Failure to provide appropriate treatment for a medical condition;

    Unreasonable delay in treating a diagnosed medical condition;

    Medical malpractice actions can be brought by the injured patient against any responsible licensed health care provider, including doctors, counselors, psychologists and psychotherapists.


    Limits on Malpractice Damages

    In Arizona, caps on damages are constitutionally prohibited.

    Collateral Source Rule

    Under a traditional collateral source rule, a defendant may not seek to reduce its liability by introducing evidence that the plaintiff has received compensation from other sources, such as the plaintiff's own insurance coverage.

    For medical malpractice cases in Arizona, evidence of collateral source payments is admissible at trial, and there is a discretionary offset against damages for such payments.

    Rules for Expert Witnesses

    Arizona does not have special rules for expert witnesses in medical malpractice cases.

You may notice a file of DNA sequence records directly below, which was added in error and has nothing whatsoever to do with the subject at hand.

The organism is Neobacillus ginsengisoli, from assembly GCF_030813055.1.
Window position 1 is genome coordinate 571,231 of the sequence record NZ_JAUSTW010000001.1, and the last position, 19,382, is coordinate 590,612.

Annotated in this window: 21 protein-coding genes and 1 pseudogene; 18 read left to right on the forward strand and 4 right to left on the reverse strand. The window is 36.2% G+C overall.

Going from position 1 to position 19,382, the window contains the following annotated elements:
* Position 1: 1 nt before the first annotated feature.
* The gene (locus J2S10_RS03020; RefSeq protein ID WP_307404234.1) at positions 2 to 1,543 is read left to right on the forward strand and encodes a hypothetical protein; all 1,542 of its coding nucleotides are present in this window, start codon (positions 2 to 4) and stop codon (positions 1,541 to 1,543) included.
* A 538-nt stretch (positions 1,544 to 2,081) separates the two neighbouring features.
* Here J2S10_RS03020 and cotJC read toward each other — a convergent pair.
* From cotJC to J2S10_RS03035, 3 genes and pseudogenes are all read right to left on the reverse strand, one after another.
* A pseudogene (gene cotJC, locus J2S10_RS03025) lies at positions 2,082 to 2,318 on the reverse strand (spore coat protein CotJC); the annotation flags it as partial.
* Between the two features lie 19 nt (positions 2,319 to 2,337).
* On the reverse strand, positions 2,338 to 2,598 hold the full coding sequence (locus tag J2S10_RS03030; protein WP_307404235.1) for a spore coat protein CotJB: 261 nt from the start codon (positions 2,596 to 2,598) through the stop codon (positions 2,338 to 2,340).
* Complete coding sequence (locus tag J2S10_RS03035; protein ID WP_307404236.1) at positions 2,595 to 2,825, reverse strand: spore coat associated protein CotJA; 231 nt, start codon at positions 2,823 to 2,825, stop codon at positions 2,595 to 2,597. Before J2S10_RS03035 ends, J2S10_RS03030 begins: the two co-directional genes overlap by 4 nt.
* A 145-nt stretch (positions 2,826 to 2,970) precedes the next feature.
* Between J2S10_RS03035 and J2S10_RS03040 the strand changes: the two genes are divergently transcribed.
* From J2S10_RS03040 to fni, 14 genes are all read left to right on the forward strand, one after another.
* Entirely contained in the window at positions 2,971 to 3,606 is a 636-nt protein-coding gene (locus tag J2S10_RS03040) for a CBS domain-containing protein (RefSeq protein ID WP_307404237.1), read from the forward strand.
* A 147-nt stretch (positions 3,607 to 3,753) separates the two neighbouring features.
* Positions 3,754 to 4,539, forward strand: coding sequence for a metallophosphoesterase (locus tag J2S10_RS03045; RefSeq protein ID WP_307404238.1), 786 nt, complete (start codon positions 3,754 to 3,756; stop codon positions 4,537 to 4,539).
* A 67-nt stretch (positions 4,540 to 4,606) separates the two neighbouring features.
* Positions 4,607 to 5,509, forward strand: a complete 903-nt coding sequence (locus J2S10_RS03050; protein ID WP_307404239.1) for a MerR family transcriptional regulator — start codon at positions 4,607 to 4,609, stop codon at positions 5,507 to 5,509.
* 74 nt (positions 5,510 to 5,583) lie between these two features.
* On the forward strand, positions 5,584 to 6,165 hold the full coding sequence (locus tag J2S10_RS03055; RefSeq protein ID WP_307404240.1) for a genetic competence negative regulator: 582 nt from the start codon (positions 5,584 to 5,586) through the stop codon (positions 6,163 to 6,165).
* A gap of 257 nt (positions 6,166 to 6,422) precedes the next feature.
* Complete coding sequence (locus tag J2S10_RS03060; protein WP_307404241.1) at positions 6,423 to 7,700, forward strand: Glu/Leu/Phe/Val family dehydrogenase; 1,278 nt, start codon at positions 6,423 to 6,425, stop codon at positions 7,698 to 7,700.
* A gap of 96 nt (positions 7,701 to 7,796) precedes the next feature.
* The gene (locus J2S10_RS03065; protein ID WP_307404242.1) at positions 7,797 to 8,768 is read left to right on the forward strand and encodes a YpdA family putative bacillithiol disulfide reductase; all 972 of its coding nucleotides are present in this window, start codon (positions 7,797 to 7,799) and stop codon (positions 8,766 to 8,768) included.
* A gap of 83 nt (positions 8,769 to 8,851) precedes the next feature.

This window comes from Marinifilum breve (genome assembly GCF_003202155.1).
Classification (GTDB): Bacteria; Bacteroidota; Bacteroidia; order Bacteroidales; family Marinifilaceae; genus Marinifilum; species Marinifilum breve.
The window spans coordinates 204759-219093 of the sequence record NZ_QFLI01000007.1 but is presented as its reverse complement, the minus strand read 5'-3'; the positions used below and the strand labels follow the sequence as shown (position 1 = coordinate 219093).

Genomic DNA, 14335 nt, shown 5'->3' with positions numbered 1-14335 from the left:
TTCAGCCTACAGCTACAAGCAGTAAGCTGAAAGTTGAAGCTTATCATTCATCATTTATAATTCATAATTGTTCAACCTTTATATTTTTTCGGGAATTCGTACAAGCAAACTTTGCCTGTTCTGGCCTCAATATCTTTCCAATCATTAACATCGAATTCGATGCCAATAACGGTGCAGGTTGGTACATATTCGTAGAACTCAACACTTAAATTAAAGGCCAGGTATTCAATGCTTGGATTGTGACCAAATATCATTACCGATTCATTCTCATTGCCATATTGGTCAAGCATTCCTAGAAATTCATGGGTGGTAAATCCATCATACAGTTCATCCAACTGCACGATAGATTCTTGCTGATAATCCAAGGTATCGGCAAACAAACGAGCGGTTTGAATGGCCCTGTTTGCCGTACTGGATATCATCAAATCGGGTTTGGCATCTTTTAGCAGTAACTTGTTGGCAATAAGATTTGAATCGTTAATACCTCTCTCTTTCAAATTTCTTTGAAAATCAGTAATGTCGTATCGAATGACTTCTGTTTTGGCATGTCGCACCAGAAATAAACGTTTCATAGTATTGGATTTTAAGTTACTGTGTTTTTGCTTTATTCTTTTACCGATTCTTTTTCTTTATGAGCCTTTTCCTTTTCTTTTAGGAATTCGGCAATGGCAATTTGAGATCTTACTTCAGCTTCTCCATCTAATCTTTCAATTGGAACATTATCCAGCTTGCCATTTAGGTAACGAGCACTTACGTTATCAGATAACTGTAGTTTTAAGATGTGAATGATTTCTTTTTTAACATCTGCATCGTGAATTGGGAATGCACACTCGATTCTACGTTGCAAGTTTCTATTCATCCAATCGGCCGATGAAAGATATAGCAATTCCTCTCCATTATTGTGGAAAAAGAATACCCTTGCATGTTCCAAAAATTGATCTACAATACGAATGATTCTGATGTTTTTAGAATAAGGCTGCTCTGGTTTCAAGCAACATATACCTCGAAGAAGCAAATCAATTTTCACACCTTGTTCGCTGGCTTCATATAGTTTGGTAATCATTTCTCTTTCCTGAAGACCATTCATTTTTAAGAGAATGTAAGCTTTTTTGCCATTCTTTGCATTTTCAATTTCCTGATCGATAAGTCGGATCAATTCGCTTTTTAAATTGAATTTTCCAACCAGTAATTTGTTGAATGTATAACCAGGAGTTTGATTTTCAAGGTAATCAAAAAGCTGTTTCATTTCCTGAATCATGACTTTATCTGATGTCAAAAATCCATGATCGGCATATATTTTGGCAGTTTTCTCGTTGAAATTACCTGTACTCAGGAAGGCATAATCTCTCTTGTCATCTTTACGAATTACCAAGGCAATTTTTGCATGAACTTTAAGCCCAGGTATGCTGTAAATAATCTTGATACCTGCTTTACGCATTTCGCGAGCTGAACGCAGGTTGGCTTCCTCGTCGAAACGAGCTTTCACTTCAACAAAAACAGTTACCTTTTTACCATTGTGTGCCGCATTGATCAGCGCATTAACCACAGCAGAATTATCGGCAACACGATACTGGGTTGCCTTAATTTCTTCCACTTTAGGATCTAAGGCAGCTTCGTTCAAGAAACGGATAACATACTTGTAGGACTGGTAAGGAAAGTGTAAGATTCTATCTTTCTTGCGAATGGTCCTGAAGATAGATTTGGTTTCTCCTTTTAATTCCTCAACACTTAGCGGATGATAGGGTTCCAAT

Joint and Several Liability

    Under a traditional rule of joint and several liability, where more than one defendant is found liable for the injury suffered by a plaintiff, each defendant is individually liable for the entire amount of the judgment, such that if one defendant is unable to pay the other defendant or defendants are liable for the entire amount of the judgment.

    Arizona has modified this rule such that a party is liable only in proportion to the extent of that party's fault, unless the party acted in concert with another defendant.

    Statute of Limitations

    Medical malpractice actions must be commenced within 2 years from the date of injury. An injured minor must file suit within two years of his or her eighteenth birthday.

    Limits on Attorney Fees

    Arizona does not limit attorney fees, but a court may review the reasonableness of an attorney fee upon the request of either party.

    Additional Rules

    A good cause hearing is held to determine if there is a basis for a case to proceed to trial.

    Why Use A Malpractice Lawyer

    Medical malpractice law is a highly technical field of law, and malpractice lawsuits tend to be fiercely defended by well-funded defense firms.